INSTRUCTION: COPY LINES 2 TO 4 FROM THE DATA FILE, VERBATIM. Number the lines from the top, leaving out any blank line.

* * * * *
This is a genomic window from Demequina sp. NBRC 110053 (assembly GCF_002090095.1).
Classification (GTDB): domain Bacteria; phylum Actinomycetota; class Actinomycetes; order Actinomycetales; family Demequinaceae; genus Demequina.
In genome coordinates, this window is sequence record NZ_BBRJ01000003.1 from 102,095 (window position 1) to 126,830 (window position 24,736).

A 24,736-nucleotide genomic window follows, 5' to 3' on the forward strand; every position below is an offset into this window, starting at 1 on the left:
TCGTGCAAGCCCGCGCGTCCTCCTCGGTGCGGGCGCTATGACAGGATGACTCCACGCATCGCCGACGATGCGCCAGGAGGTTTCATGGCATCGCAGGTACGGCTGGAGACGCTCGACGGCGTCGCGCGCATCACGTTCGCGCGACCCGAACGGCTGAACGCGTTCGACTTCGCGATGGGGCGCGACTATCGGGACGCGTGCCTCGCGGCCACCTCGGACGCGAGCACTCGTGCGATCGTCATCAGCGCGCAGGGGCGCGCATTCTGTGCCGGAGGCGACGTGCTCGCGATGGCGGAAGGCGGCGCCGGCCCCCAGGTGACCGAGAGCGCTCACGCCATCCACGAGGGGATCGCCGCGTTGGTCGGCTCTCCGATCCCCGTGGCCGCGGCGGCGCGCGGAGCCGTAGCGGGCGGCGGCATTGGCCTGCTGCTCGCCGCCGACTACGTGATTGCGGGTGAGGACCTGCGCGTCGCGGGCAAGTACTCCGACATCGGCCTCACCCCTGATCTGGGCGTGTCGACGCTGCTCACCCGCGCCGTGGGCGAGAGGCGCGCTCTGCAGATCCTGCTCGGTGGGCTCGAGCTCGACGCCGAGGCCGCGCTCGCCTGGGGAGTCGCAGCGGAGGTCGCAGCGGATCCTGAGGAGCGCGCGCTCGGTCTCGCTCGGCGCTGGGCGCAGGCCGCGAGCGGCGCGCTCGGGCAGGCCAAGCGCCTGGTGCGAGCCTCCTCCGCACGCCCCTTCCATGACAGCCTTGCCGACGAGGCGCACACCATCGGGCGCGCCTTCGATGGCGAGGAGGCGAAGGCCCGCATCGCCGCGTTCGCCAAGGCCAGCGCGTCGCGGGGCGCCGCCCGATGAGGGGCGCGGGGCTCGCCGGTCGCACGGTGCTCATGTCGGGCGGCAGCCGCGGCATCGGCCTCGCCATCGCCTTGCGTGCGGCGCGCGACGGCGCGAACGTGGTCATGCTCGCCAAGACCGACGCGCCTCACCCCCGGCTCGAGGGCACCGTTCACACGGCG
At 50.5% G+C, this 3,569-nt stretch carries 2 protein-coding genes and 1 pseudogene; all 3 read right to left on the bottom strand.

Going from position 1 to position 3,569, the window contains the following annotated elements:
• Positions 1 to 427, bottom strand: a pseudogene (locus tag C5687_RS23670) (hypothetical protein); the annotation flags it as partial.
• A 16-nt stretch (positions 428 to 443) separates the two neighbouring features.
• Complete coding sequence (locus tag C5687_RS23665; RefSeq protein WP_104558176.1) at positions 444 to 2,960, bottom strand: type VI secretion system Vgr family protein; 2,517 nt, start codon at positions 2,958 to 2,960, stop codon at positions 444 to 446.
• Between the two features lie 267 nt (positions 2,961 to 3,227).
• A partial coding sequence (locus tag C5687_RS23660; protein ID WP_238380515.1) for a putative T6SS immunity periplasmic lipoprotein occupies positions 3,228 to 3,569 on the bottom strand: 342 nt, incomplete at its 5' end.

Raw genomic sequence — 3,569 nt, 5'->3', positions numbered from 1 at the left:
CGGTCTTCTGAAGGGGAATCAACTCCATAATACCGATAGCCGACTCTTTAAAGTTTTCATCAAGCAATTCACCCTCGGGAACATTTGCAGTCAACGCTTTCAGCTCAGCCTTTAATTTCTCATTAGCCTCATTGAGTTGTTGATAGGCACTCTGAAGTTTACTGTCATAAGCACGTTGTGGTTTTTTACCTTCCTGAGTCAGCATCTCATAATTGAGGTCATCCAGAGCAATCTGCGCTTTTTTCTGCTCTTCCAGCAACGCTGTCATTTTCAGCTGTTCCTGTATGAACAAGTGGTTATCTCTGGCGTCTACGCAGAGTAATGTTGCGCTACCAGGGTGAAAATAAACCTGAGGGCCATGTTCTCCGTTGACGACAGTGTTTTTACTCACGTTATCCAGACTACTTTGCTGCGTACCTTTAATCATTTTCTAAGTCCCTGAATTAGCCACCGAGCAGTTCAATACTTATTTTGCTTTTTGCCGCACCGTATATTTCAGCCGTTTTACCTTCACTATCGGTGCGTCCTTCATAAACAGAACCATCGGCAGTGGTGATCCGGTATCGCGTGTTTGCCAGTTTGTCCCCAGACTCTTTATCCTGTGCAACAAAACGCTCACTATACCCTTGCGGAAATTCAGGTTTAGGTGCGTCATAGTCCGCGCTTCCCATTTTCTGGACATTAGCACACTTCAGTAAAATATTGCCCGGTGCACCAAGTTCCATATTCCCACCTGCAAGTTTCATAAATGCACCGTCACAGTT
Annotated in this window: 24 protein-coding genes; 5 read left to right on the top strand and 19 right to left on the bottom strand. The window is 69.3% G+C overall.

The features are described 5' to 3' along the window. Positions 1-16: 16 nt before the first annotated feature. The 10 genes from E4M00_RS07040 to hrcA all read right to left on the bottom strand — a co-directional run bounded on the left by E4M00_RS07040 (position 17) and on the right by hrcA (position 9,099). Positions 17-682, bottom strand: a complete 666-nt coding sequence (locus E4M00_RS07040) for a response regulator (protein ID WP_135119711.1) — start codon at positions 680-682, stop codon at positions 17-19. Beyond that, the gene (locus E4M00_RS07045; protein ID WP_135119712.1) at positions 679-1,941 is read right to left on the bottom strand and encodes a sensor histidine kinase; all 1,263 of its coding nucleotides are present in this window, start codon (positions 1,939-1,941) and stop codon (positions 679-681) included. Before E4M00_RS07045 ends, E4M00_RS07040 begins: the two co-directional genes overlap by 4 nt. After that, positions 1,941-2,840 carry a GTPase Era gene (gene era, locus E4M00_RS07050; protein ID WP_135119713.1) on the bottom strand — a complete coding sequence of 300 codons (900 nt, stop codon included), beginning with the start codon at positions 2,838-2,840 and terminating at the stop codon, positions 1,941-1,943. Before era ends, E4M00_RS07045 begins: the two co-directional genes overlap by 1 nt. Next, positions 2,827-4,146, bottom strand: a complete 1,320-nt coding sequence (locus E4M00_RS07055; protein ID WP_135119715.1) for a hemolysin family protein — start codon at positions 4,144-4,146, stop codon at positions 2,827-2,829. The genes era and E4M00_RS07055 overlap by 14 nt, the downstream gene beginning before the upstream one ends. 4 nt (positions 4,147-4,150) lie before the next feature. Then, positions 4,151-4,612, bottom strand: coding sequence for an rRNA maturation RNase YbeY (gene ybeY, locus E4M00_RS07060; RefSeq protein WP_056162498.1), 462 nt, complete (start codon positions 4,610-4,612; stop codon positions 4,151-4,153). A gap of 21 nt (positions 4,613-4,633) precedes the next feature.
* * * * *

Classification (GTDB): domain Bacteria; phylum Actinomycetota; class Actinomycetes; order Actinomycetales; family Demequinaceae; genus Demequina.
In genome coordinates, this window is sequence record NZ_BBRJ01000003.1 from 102,095 (window position 1) to 126,830 (window position 24,736).

A 24,736-nucleotide genomic window follows, 5' to 3' on the forward strand; every position below is an offset into this window, starting at 1 on the left: